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FBI uncovers cyber insider trading gang
Nine suspects are expected to be charged in the US with insider trading based on corporate press releases stolen by hackers before they had been made public
US authorities have arrested nine suspected insider traders who relied on hackers to steal commercially sensitive corporate information from newswire services.
The suspects are expected to be charged on 11 August 2015 in Brooklyn, New York and New Jersey in connection with insider trading based on stolen corporate press releases before they had been made public, reports Bloomberg News.
The hackers – believed to be based in Ukraine and possibly Russia – broke into the computer systems of PRNewswire Association, Marketwired and Business Wire.
Information stolen by the hackers is believed to have been used by their associates in the US to buy and sell shares of dozens of companies, including Boeing, Hewlett-Packard and Oracle, to make more than $30m in profit.
The case reportedly marks the first time prosecutors have alleged that a securities fraud scheme was based on hacked inside information and it is also the largest known suspected case of hacking that resulted in insider trading.
Analysts said the case exposes the vulnerabilities of financial markets in the digital age and demonstrates how advance information can be acquired without using any insider contacts.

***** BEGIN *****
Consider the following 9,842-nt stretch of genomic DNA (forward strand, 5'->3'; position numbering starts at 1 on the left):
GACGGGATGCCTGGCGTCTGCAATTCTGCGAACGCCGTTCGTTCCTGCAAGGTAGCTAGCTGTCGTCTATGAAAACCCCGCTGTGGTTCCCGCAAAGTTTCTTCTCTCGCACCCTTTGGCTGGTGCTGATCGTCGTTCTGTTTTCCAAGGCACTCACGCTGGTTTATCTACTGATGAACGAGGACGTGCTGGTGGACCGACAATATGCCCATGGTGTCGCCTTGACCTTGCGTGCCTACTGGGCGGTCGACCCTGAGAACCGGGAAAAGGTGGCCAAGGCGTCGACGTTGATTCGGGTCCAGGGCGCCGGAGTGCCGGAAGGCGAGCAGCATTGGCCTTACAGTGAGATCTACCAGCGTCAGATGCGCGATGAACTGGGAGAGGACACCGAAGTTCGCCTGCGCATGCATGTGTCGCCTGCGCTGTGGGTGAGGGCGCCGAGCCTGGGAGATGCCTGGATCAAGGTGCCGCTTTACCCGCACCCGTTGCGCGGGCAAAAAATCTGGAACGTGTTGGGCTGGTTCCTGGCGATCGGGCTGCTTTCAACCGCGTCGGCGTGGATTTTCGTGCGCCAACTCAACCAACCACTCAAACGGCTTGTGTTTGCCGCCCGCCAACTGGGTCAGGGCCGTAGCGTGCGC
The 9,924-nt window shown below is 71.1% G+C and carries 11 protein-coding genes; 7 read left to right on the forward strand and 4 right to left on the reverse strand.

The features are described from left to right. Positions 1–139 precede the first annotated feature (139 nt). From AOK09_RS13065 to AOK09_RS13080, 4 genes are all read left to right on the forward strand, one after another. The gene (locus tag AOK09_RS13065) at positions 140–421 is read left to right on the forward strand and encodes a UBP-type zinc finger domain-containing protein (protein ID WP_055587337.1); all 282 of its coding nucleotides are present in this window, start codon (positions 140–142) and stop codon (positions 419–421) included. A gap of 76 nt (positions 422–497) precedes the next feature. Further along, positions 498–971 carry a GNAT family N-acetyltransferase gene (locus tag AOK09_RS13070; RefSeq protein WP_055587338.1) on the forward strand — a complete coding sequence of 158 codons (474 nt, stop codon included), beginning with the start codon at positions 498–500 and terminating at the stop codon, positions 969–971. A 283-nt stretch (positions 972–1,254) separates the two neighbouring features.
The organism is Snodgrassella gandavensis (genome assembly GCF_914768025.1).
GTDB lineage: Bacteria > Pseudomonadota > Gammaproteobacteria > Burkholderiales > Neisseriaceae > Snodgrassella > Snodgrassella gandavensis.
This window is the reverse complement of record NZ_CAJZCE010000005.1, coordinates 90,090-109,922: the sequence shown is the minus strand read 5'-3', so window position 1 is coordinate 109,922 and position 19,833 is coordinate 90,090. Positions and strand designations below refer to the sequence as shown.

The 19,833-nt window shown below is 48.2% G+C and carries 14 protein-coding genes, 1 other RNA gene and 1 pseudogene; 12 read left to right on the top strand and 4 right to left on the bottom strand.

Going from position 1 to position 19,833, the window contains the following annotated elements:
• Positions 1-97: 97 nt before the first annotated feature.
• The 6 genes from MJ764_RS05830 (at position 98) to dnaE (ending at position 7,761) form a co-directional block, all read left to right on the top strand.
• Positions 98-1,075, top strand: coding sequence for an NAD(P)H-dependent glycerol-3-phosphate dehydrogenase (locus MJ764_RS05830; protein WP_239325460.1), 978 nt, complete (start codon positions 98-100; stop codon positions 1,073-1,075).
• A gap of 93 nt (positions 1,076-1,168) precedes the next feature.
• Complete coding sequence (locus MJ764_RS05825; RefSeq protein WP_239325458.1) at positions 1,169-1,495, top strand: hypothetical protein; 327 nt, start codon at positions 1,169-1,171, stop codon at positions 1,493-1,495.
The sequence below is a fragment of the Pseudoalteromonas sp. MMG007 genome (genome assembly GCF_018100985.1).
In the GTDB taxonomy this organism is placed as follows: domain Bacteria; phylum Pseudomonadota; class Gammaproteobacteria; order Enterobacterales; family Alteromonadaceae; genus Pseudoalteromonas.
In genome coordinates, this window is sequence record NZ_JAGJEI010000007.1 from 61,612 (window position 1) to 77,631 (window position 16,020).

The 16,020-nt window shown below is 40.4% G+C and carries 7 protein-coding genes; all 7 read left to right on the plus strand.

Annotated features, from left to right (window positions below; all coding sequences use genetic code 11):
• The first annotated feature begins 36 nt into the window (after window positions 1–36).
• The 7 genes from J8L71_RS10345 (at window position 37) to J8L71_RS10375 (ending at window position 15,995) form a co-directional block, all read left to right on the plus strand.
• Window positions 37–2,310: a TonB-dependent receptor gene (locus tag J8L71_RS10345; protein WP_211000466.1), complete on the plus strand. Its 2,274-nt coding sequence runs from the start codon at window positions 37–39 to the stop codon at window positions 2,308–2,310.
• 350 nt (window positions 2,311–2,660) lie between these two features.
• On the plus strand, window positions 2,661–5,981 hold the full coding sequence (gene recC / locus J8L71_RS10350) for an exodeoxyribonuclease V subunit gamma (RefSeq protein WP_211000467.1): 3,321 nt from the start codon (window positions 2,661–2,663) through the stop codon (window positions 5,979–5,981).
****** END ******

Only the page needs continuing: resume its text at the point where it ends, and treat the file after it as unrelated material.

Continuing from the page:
The arrest of the nine suspects is being hailed as a significant for the FBI in the US and is the result of a two-year investigation of a suspicious trading pattern in the past five years identified by the US Securities and Exchange Commission (SEC).
Federal charges including conspiracy to commit securities fraud and hacking are expected to be filed against the nine men in Brooklyn and New Jersey, while the SEC is pursuing a parallel civil case against some of the suspects.
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The SEC has brought only a handful of civil cases against hackers to date, according to Reuters.
In 2007, the SEC filed a civil case against a Ukrainian trader named Oleksandr Dorozhko, accusing him of hacking into IMS Health and stealing information on earnings that he used to make profitable options trades. In 2010, a federal court ordered Dorozhko to pay $580,000.
In September 2013, Scott Borg, chief of the US Cyber Consequences Unit, predicted that manipulation of international financial markets will be the next evolution of cyber crime.
“There is no limit to the money that can be made by manipulating financial markets,” he said, speaking at an international policy roundtable on cyber security at a joint session of the ASIS International and (ISC)2 annual congresses in Chicago.
By taking a position in the market and then conducting a cyber attack to discredit a company, criminals can make an almost infinite amount of money, said Borg.
“Even if the beneficiaries are identified, they can always say they took the position based on a rumour in the market,” he said.
Borg, who predicted in 2002 the shift from mass disruption cyber attacks to professional, organised cyber crime, said the next shift to financial markets will transform the field of cyber security.